Twenty-eight years of Top Fuel competition will come to an end this weekend for Cory McClenathan, who earlier this year announced that the final three events of the 2019 season would be his last.
McClenathan, who made his Top Fuel debut at Auto Club Raceway at Pomona in 1991 and then went on to win 34 event titles including two at the fabled U.S. Nationals, is hoping that this final weekend turns out better than the previous two, in Dallas and Las Vegas, where the Dexter Tuttle-owned and -tuned dragster was not able to qualify.
“When I first talked about this plan months ago I figured we’d come out run well, qualify, and maybe break some hearts, but it hasn’t turned out that way yet,” he said. “We’ve hurt a lot of parts.
“We’ve just been behind the 8-ball trying to catch up. I’m frustrated, Dexter is frustrated, the guys have been doing the best they can, but we’re just behind."
Part of the problem lies in the match-race tune-up they had developed when they weren’t running national events, which was based around an 80% cut, well short of the 90% maximum allowed by the rules.
“If we put 80% [nitro] back into I, we know it would run 3.90s all day long, but that’s not going to be good enough,” he said. “We went to 88% right away like everyone else is running in Dallas. We’ve gotten a lot of help along the way. Right now, Doug Kuch is helping us, and he’s familiar with the Alan Johnson way of doing things, so we’ve been implementing that along the way
“We hurt so many parts we’ve had to back up a little bit. We’ll probably only go 400-500 feet on the first run just to make sure everything is OK.”
No one wants to see McClenathan end his amazing career with three DNQs, let alone good friend Tuttle
“Dexter has spent a lot of money getting some of the latest parts to make this happen,” he said. “He’s got some of the newest Alan Johnson cylinder heads and an all-valve [which controls multiple engine- and clutch-function systems]. We’re trying to do it the right way. I’d love to qualify and go a few rounds.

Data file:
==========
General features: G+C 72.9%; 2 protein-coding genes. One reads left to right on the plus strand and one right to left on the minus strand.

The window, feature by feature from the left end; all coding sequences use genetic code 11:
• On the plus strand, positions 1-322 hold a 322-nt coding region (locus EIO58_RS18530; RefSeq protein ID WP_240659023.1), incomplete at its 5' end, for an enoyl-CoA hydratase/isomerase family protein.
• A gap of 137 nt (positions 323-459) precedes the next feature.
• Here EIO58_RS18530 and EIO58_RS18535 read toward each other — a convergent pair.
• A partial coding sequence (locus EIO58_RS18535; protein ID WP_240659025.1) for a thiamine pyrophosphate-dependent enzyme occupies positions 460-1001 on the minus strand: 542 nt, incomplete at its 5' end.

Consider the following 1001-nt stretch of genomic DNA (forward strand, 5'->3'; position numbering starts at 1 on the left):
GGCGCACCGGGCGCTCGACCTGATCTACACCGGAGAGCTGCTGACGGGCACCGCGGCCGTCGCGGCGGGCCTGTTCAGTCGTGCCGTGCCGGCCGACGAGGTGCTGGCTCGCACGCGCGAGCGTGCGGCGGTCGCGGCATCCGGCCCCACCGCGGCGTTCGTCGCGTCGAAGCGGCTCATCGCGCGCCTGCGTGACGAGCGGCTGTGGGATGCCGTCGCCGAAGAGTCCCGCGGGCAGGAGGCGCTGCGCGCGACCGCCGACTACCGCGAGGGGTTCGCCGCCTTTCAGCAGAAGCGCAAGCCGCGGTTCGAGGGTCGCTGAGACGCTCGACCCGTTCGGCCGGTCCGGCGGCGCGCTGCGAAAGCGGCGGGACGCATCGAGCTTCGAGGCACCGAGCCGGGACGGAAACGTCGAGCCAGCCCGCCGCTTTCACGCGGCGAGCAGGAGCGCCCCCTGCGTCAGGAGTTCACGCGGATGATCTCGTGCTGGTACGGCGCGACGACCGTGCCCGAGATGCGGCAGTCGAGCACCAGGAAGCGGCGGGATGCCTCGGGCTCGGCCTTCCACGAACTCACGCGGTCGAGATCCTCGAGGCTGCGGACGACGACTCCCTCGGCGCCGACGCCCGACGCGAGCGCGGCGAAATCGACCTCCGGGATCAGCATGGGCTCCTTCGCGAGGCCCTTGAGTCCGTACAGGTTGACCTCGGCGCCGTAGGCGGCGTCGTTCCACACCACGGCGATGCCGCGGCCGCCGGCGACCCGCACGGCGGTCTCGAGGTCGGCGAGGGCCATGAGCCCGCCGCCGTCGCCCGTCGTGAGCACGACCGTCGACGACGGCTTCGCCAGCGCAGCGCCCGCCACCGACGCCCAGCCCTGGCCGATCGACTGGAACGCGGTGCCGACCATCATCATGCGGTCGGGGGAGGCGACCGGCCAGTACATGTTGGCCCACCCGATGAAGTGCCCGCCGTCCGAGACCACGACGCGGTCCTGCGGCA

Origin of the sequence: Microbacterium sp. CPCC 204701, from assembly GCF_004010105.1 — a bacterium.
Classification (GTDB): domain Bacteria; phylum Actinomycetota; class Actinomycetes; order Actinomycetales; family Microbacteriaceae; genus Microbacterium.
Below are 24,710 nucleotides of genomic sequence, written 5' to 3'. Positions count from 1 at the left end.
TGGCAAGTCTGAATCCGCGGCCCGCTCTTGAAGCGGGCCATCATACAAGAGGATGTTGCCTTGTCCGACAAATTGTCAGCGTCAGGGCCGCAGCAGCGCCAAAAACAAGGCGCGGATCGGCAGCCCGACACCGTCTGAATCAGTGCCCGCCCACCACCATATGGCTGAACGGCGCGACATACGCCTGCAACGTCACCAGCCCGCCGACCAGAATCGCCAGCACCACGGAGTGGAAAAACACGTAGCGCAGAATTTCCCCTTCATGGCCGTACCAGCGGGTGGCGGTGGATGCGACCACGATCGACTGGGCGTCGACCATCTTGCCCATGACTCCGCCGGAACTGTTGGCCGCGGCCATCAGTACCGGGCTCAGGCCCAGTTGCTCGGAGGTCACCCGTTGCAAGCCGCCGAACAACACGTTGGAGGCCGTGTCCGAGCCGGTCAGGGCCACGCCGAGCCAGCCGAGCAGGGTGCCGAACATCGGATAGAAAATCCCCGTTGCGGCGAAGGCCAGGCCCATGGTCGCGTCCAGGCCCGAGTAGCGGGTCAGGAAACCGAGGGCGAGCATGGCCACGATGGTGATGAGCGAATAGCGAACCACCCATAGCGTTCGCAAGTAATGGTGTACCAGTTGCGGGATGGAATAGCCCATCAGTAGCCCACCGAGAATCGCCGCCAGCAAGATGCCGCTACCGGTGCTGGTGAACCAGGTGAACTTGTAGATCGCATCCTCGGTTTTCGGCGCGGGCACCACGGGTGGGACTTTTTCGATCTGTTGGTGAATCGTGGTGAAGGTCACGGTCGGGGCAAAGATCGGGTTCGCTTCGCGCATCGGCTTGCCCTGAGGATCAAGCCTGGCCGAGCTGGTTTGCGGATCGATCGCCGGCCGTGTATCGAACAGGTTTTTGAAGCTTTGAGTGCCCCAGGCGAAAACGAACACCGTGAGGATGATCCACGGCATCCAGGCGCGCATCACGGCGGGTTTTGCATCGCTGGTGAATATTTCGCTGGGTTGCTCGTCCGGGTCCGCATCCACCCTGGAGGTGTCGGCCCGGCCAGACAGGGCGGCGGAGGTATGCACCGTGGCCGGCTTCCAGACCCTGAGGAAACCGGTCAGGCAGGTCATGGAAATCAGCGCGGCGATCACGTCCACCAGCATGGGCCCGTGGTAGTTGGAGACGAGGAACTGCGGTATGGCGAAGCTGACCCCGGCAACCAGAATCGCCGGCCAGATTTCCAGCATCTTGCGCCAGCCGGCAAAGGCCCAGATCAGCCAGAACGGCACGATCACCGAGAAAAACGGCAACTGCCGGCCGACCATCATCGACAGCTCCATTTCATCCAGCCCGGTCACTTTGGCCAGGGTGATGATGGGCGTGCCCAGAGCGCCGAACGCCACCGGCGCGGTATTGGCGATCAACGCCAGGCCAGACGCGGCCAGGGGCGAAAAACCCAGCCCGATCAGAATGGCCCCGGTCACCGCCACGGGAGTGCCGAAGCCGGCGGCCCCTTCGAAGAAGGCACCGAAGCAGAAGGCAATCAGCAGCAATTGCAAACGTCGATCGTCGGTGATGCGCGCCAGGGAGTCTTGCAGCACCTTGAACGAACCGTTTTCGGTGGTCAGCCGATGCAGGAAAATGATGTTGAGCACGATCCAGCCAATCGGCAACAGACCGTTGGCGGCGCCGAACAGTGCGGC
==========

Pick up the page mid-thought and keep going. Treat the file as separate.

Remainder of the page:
“Pomona means a lot to me, It’s home and where I ran my first race in 1991. I hardly slept last night. I went to bed at 11:30 and was up at 3, just thinking about this.”
No matter how it goes down, he’s got a lot of memories to look back on and appreciates every sponsor, incouding backing from several of his longtime sponsors including Nordic Boats, RevChem Composites, ColorFast, motorsports hall of famer Larry Minor, and Lucas Oil who are supportign these final three events -- every fan he’s ever had and those who continue to urge him on.
“I just want to take care of all of the fans who have supported me and cheered for me over all the years,” he said. “Of course, I wish we’d have done better, but I doesn’t matter to the fans how we’ve done, they’ve all been awesome, I haven’t heard or read one negative word, and that’s the guiding light that keeps seeing me through this.
“Back in the day when I didn’t qualify, I wasn’t a happy guy. In Vegas, when we didn’t qualify, I took off all my gear and I see all of the cameras pointing at me waiting to see me throw a fit like I used to, but I stayed clam. ‘You guys aren’t going to get it.’ “
Although it’s been a disappointing final two of three chapters in his book, and several people have suggested that he make his final race in another car, even if he had to rent one.
“I wouldn’t do that to Dexter,” he insisted. “He’s meant so much and done so much for me these last few years. Plus I know when he gets it right he’s like a brick. It will be there every single time.
“But no matter what happens this weekend, it’s time for me to back up, take care of Mom, and do my own thing for a while. I’ve got plenty of things to do at home – projects I’ve started over the years and not been able to finish. It’s probably the last ride for me … in a Top Fuel car, at least.”
He just smiled.
“We’ll see. I’ve got a lot of thinking to do.”